The reason chia seeds are so beneficial is due to their rich fibre, omega-3 fat, protein, vitamin and mineral content.
For example, one ounce (28 grams) of chia seeds contain about: (1)
- 137 calories
- 12.3 grams carbohydrates
- 4.4 grams protein
- 8.6 grams fat
- 10.6 grams fibre
- 0.6 milligram manganese (30 percent DV)
- 265 milligrams phosphorus (27 percent DV)
- 177 milligrams calcium (18 percent DV)
- 1 milligram zinc (7 percent DV)
- 0.1 milligram copper (3 percent DV)
- 44.8 milligrams potassium (1 percent DV)
Chia seeds also contain essential fatty acids alpha-linolenic and linoleic acid; mucin; strontium’ vitamins A, B, E and D; and minerals, including sulphur, iron, iodine, magnesium, manganese, niacin and thiamine; and they’re a rich source of antioxidants.
Occasionally, some people may experience stomach discomfort when consuming chia seeds, especially in large amounts, due to the high fibre content. As with any food, eat in moderation and always drink plenty of water. The recommended daily intake is about 25 grams per day.
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Fig Chia Pudding
- 6 tablespoons Whole Chia Seeds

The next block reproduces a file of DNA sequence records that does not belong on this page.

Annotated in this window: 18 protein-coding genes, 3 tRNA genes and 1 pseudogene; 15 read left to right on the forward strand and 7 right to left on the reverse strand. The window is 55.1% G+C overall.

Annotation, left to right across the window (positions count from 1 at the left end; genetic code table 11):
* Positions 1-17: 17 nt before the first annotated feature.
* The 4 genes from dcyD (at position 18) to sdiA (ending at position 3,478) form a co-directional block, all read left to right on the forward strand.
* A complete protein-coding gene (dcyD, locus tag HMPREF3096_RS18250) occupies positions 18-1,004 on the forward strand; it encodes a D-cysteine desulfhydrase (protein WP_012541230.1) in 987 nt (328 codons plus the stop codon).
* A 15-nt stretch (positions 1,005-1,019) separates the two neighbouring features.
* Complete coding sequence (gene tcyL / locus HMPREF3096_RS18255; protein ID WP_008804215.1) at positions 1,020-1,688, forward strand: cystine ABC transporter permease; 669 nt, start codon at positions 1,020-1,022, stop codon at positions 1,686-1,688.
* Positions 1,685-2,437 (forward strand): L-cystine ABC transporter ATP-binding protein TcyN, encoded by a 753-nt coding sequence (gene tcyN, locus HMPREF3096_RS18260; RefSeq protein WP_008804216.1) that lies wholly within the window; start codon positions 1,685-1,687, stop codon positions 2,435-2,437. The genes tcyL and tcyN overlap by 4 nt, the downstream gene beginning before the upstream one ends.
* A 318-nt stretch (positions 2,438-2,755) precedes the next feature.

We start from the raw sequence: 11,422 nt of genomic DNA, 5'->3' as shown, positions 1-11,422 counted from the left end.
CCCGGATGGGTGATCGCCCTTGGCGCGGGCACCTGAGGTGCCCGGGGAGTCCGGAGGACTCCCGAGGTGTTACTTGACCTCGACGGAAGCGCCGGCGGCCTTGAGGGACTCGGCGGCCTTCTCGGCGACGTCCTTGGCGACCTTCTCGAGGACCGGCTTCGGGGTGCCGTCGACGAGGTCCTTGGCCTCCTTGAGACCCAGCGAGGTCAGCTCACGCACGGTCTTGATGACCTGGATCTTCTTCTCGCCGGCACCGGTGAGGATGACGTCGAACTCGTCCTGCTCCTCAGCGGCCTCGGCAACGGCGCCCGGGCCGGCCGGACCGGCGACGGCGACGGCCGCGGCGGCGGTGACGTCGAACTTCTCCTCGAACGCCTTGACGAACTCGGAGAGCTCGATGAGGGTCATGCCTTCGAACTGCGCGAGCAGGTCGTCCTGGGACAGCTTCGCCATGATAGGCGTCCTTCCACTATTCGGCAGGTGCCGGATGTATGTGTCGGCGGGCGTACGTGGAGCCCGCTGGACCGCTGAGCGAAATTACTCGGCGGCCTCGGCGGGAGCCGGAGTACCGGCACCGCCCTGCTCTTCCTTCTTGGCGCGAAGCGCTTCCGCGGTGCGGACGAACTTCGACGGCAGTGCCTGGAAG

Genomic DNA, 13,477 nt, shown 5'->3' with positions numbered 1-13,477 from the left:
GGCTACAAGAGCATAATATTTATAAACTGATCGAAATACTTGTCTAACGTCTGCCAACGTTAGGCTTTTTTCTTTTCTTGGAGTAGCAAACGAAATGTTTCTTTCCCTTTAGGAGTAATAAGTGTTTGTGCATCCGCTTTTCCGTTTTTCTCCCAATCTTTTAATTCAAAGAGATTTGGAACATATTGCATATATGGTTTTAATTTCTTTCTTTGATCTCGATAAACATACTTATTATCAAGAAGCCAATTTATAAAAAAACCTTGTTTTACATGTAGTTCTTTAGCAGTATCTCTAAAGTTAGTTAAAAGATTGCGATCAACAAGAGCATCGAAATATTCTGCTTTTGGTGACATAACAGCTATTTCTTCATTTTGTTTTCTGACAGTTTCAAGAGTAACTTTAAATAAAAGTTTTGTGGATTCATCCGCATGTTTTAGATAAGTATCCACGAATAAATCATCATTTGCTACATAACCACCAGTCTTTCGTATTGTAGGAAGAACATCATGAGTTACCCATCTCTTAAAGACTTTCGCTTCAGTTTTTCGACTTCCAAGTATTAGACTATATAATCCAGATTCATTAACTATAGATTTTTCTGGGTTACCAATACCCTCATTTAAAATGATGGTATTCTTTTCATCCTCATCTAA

- 1 cup almond milk or other plant-based milk
- 1/4 teaspoon vanilla extract
- 1/2 cup coconut yoghurt or natural yoghurt
- 4 tablespoons gluten-free granola
- 4 figs
- In a small bowl combine the chia seeds, almond or other plant-based milk and vanilla extract. Stir well, cover with a lid and soak in the refrigerate for at least two hours or preferably overnight.
- Before you are ready to serve, peel 3 figs, discard the peel and mash the flesh with a fork until it turns into a jam-like texture. Cut the remaining fig into a few slices, chop the rest into quarters and use as decoration.
- Take a nice jar or glass and begin to assemble, start by pressing the fig slices against the inside of the jar until they stick. Then fill about 4 tablespoons of the chia pudding into the bottom of each jar followed by a layer of gluten-free granola, fig mash, coconut or natural yoghurt, top with the remaining chia pudding and finish with a sprinkle of granola.